But this Article argues that there is something else at play—that in fact, an under-discussed and underappreciated factor …


Duality In Contract And Tort, Tim Friehe, Joshua C. Teitelbaum Jan 2024

Duality In Contract And Tort, Tim Friehe, Joshua C. Teitelbaum

Georgetown Law Faculty Publications and Other Works

We study situations in which a single investment serves the dual role of increasing the expected value of a contract (a reliance investment) and reducing the expected harm of a post-performance accident (a care investment). We show that failing to account for the duality of the investment leads to inefficient damages for breach of contract and inefficient standards for due care in tort. Conversely, we show that accounting for the duality yields contract damage measures and tort liability rules that provide correct incentives for efficient breach and reliance in contract and for efficient care in tort.


Brief For Former And Current Law Library Directors, Professors, And Academics As Amici Curiae In Support Of Defendant-Appellant, Michelle M. Wu, Austin Martin Williams Dec 2023

Brief For Former And Current Law Library Directors, Professors, And Academics As Amici Curiae In Support Of Defendant-Appellant, Michelle M. Wu, Austin Martin Williams

Georgetown Law Faculty Publications and Other Works

The Copyright Act and libraries have a shared purpose: to spread knowledge to the public. See Campbell v. Acuff-Rose Music, Inc., 510 U.S. 569, 574 (1994) (noting the purpose of copyright is “[t]o promote the Progress of Science and useful Arts”). Libraries rely on balanced, careful application of the fair use balancing test to achieve that purpose. Amici respectfully submit that the District Court's decision collapsed copyright law's multi-part fair-use balancing test into a theory focused primarily on economics. Amici further respectfully submit that the District Court's fair-use analysis was broadly applied to Internet Archive's (IA) activities without distinguishing …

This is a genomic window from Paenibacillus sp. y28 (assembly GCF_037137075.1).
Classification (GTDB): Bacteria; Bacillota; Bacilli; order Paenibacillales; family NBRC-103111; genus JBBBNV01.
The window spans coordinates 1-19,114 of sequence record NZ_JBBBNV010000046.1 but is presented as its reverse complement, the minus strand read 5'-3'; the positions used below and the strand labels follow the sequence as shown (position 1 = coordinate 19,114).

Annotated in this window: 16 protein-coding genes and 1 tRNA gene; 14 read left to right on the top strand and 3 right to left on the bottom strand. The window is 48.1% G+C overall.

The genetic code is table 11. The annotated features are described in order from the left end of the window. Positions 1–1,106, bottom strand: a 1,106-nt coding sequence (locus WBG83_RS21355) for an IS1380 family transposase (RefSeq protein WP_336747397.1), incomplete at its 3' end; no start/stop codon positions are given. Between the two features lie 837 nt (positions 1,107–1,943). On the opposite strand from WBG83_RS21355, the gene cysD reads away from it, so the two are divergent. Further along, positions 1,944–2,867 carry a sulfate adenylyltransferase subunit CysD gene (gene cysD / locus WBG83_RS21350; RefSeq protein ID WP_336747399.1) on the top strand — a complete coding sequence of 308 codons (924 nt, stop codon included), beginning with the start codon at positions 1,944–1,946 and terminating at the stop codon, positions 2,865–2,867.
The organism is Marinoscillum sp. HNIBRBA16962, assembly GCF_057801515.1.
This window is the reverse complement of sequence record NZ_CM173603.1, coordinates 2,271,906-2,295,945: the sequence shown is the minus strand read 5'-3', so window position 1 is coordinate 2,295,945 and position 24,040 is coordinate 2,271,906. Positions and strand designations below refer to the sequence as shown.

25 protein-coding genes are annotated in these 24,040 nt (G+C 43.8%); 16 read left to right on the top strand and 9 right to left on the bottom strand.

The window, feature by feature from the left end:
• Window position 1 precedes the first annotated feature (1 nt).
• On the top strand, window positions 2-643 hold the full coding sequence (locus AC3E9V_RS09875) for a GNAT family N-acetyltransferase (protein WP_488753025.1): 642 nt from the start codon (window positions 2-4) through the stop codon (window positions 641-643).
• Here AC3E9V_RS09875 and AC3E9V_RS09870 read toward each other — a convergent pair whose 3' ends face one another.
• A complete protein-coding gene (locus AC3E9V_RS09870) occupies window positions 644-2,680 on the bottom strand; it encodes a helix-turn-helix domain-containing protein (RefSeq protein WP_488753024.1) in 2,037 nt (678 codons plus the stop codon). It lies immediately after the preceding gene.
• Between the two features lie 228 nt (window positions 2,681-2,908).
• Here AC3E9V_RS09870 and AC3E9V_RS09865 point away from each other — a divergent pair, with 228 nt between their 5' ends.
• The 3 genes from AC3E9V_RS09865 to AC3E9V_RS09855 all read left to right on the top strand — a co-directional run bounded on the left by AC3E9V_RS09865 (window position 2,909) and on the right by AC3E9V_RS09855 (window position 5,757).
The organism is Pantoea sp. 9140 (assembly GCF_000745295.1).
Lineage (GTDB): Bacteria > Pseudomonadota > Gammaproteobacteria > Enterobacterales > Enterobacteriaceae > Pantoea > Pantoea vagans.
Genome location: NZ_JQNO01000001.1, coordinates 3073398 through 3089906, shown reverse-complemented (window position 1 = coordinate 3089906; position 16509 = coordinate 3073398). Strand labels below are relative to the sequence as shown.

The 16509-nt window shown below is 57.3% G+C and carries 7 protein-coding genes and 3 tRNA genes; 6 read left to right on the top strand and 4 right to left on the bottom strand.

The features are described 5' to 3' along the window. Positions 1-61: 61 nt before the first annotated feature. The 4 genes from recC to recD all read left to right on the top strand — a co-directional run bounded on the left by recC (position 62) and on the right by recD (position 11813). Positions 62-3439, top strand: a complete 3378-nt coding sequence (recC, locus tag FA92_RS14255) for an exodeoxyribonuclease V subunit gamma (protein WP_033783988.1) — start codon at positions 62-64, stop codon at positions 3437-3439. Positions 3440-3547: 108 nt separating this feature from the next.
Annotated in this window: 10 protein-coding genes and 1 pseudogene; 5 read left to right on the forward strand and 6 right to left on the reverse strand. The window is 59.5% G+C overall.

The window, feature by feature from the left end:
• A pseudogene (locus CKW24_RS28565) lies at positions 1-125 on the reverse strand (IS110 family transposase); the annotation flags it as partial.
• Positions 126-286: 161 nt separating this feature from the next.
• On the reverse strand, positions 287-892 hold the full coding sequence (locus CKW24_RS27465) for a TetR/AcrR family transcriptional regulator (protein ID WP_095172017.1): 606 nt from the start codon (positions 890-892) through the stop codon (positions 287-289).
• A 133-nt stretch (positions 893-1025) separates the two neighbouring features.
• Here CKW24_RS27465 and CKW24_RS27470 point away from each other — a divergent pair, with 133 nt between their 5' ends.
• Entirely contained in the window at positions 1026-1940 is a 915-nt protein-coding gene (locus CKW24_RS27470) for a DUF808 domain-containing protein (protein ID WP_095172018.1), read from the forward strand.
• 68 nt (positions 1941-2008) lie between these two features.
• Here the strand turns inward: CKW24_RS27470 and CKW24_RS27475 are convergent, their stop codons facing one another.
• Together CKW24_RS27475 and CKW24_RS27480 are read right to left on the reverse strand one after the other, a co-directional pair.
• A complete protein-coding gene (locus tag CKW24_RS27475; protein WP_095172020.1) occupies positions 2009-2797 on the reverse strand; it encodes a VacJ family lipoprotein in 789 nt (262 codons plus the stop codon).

A Critical Juncture For Human Rights In Global Health: Strengthening Human Rights Through Global Health Law Reforms, Benjamin Mason Meier, Luciano Bottini Filho, Judith Bueno De Mesquita, Roojin Habibi, Sharifah Sekalala, Lawrence O. Gostin Dec 2023

A Critical Juncture For Human Rights In Global Health: Strengthening Human Rights Through Global Health Law Reforms, Benjamin Mason Meier, Luciano Bottini Filho, Judith Bueno De Mesquita, Roojin Habibi, Sharifah Sekalala, Lawrence O. Gostin

Georgetown Law Faculty Publications and Other Works

The 1948 Universal Declaration of Human Rights (UDHR), establishing a human rights foundation under the United Nations (UN), has become a cornerstone of global health, central to public health policies throughout the world. As the world commemorates the 75th anniversary of the UDHR on 10 December, this “Human Rights Day” celebration arrives at a critical juncture for human rights in global health, raising an imperative for World Health Organization (WHO) reforms to strengthen the right to health and health-related human rights.